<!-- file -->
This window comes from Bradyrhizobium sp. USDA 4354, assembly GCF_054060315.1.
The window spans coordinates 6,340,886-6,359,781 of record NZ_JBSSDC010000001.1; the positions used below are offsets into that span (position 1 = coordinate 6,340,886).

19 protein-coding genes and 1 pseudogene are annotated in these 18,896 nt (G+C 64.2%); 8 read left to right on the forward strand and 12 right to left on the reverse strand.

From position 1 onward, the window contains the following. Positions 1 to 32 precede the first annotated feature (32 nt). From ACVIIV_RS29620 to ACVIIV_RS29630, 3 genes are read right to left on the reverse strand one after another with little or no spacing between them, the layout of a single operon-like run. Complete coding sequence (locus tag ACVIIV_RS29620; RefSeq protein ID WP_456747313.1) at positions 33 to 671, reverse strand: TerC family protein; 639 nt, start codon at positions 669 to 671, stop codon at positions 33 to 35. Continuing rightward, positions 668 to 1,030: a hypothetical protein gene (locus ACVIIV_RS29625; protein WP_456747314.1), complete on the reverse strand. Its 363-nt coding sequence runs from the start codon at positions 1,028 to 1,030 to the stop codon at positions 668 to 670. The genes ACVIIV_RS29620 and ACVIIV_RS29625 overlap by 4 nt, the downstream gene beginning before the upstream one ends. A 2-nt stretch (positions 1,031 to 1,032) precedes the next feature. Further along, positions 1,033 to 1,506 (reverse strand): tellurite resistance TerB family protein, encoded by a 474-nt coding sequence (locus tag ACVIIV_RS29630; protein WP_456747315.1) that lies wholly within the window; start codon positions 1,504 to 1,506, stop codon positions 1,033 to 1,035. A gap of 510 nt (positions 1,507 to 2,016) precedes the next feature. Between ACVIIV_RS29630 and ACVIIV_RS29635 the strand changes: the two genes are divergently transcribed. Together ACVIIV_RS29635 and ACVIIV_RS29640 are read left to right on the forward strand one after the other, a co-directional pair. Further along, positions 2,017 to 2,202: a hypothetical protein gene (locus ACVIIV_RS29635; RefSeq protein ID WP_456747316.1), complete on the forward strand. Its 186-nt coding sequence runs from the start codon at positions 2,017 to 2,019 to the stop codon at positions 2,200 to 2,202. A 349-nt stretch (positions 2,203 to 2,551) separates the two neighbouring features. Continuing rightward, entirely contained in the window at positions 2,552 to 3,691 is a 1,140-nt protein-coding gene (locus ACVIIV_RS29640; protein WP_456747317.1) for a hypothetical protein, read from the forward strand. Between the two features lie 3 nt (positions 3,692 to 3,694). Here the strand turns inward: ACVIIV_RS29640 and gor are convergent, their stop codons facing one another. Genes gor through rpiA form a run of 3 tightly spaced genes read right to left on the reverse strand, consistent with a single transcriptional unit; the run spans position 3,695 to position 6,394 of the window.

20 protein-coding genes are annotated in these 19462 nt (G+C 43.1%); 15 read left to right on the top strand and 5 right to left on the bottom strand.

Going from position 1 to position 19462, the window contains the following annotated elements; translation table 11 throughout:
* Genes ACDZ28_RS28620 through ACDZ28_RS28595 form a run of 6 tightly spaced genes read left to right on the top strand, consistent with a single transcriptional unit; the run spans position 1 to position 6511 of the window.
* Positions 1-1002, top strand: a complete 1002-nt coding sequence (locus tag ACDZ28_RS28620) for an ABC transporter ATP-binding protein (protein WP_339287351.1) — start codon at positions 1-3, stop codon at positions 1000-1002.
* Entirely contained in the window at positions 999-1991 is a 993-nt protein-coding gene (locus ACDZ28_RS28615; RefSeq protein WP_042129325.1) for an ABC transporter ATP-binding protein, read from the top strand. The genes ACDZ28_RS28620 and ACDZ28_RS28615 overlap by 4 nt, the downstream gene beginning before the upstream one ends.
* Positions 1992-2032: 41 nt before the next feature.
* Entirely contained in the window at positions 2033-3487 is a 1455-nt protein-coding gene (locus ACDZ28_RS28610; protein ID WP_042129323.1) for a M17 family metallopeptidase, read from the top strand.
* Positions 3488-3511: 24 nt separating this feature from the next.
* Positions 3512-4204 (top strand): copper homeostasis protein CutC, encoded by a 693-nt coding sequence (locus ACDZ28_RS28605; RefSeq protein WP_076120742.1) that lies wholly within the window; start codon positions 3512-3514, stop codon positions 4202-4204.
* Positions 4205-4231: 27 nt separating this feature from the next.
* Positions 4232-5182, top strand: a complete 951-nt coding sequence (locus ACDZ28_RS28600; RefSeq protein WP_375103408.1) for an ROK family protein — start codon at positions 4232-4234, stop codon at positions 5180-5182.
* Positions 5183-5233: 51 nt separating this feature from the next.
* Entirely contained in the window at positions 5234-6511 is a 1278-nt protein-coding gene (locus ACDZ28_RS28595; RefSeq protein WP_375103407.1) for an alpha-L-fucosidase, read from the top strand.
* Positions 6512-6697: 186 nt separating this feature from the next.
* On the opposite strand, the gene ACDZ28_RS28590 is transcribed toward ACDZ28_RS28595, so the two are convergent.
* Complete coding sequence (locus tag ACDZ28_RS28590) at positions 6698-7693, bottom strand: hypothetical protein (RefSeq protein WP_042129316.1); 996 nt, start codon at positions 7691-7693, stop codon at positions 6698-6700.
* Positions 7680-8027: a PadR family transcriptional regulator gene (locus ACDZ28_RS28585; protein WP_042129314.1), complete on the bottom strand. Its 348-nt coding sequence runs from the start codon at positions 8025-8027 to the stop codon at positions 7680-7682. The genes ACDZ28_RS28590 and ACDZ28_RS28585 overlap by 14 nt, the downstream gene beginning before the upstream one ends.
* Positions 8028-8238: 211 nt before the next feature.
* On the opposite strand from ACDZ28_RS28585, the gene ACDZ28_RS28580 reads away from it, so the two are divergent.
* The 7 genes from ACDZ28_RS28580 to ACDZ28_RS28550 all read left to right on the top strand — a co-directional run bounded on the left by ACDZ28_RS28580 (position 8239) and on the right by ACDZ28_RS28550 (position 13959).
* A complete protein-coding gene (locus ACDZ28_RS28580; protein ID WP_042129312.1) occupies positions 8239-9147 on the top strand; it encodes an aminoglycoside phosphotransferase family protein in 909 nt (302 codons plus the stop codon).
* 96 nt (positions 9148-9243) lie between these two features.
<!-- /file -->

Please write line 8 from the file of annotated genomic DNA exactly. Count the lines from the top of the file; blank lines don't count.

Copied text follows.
* Positions 1-1002, top strand: a complete 1002-nt coding sequence (locus tag ACDZ28_RS28620) for an ABC transporter ATP-binding protein (protein WP_339287351.1) — start codon at positions 1-3, stop codon at positions 1000-1002.